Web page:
Raider legend Jack Tatum dies at the age of 61…


Jack Tatum, an All-Pro safety for the Oakland Raiders in the 1970s and one of the most feared hitters in NFL history, died Tuesday. He was 61.

Tatum, who was nicknamed “The Assassin,” suffered a heart attack in an Oakland hospital, said John Hicks, his friend and former Ohio State teammate. Hicks said Tatum had diabetes the last several years and also lost his left leg because of circulation problems.

“We are deeply saddened by the news of Jack Tatum’s passing,” the Raiders said in a statement. “Jack was a true Raider champion and a true Raider warrior. .. Jack was the standard bearer and an inspiration for the position of safety throughout college and professional football.”

Tatum, a first-round draft pick by the Raiders in 1971, might be best known for his hit that paralyzed New England Patriots wide receiver Darryl Stingley during an NFL preseason game on Aug. 12, 1978. Stingley ran head-on into Tatum on a crossing pattern, and the safety’s blow severed the receiver’s fourth and fifth vertebrae, leaving him paralyzed.

The two men never met after the hit. Stingley died in 2007.

Despite Tatum’s failure to show remorse, Hicks said his friend was haunted by the play.

“It was tough on him, too,” Hicks said. “He wasn’t the same person after that. For years, he was almost a recluse.”

Tatum had said he tried to visit Stingley at an Oakland hospital shortly after the collision but was turned away by the receiver’s family members.

“It’s not so much that Darryl doesn’t want to, but it’s the people around him,” Tatum told the Oakland Tribune in 2004. “So we haven’t been able to get through that. Every time we plan something, it gets messed up. Getting to him or him getting back to me, it never happens.”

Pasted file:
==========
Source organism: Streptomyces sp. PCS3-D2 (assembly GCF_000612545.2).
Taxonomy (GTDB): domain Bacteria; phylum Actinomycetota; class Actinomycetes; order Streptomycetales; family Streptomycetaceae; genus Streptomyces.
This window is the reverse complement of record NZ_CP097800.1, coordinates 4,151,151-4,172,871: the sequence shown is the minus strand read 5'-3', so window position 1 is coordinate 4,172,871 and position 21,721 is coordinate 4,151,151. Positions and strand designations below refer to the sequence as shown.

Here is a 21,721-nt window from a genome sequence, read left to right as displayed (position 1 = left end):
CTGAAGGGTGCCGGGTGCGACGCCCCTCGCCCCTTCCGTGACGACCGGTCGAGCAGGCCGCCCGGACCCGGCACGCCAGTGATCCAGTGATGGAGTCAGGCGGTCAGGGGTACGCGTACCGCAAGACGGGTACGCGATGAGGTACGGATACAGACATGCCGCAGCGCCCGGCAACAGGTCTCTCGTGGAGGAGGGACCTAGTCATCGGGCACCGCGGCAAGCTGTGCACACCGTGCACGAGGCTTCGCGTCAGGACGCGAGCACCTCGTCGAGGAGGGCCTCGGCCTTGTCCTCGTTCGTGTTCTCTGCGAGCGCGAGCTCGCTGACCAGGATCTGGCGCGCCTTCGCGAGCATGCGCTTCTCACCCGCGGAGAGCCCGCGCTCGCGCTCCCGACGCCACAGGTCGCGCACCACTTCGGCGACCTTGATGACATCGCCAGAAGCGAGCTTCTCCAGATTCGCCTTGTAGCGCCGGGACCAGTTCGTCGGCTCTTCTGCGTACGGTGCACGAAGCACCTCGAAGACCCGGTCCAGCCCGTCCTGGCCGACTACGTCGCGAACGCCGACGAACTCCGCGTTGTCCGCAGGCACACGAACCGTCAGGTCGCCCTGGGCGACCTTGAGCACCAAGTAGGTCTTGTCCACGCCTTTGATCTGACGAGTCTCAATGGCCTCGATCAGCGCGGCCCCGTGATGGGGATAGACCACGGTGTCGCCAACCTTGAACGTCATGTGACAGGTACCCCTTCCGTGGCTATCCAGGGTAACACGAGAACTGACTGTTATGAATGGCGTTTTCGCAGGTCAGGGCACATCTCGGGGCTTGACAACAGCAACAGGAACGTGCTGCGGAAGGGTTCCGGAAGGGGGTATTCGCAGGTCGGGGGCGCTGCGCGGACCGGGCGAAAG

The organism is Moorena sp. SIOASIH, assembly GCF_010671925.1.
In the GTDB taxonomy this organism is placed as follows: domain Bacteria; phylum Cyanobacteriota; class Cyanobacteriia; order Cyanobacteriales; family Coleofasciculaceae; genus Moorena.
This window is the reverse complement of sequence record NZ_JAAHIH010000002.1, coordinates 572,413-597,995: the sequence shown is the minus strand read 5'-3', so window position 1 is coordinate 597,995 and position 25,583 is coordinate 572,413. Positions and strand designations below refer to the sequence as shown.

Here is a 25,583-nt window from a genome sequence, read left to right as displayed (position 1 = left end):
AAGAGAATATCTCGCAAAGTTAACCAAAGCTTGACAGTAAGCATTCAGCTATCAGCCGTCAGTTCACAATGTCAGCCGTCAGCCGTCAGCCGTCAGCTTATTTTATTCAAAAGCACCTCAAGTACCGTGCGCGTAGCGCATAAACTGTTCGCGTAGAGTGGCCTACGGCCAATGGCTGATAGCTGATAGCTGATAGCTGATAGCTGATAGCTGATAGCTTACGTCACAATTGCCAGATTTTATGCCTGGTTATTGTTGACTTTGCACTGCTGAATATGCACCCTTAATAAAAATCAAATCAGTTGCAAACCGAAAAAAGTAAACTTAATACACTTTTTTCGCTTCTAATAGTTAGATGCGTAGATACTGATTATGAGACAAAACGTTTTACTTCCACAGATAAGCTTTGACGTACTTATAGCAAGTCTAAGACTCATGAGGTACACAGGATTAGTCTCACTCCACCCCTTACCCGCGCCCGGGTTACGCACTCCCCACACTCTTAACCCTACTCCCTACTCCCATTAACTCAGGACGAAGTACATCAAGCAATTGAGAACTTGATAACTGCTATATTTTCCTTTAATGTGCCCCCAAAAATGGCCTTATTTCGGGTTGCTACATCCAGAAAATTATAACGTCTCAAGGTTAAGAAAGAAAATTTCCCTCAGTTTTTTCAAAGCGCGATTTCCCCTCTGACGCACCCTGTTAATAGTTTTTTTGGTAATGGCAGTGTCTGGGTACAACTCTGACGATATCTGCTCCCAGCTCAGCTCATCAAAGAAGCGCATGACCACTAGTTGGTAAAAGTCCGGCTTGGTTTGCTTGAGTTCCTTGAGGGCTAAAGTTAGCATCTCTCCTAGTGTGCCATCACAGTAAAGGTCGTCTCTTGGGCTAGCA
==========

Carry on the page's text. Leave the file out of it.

Part of the alienation came after Tatum wrote the 1980 book, “They Call Me Assassin,” in which he was unapologetic for his headhunting ways. Tatum also wrote books titled “They Still Call Me Assassin: Here We Go Again” in 1989 and “Final Confessions of an NFL Assassin” in 1996.

In the latter, Tatum wrote, “I was paid to hit, the harder the better. And I hit, and I knocked people down and knocked people out. … I understand why Darryl is considered the victim. But I’ll never understand why some people look at me as the villain.”

Tatum wasn’t penalized for his hit on Stingley, and the NFL took no disciplinary action, although it did tighten its rules on violent hits.

Despite their lingering resentment, Stingley was gracious in 2003 when he learned that Tatum had diabetes and several toes amputated.

“You can’t, as a human being, feel happy about something like that happening to another human being,” Stingley told The Boston Globe.

Tatum began a charitable group to assist kids with diabetes and helped raise more than $1.4 million to fight the disease in the Columbus area.

Tatum also was a central figure in “The Immaculate Reception” during the Raiders’ 1972 playoff loss to the Pittsburgh Steelers. With 22 seconds left in the game, Tatum jarred loose a pass to Frenchy Fuqua. The ball bounced off Fuqua’s foot and ricocheted into the arms of Steelers running back Franco Harris, who never broke stride and ran 42 yards for the winning touchdown.

Tatum started 106 of 120 games and had 30 interceptions in nine seasons with the Raiders, whom he helped win Super Bowl XI in the 1976 season. Tatum played his final NFL season with the Houston Oilers in 1980.

“R.I.P. Jack Tatum the assassin,” current Raiders safety Michael Huff wrote on Twitter after learning of Tatum’s death. “One of the best safetys to ever play this game, his legacy will live forever.”

Tatum grew up in New Jersey and had little interest in organized sports until high school. However, he grew to love football and was offered a scholarship to Ohio State.

Recruited as a running back, Tatum would sneak over to the defensive side to play linebacker. In time, Ohio State coaches — particularly secondary coach Lou Holtz — recognized that Tatum was a natural on defense.

Tatum was a part of the “super sophs” class that led Ohio State to an unbeaten season and the national championship in 1968. He stole the headlines in a showdown with No. 1 Purdue early in the season, shadowing All-American running back Leroy Keyes in the Buckeyes’ 13-0 upset of the Boilermakers.

In his three years as a starter at Ohio State, Tatum’s teams went 27-2 and won two Big Ten Conference titles.

Each week after an Ohio State game, the coaching staff awards the “Jack Tatum hit of the week” award for the hardest tackle or block by a Buckeye.

“We have lost one of our greatest Buckeyes,” current Ohio State coach Jim Tressel said in a statement released by the school. “When you think of Ohio State defense, the first name that comes to mind is Jack Tatum. His loss touches every era of Ohio State players and fans.”

Tatum is a member of the Ohio State and college football halls of fame.

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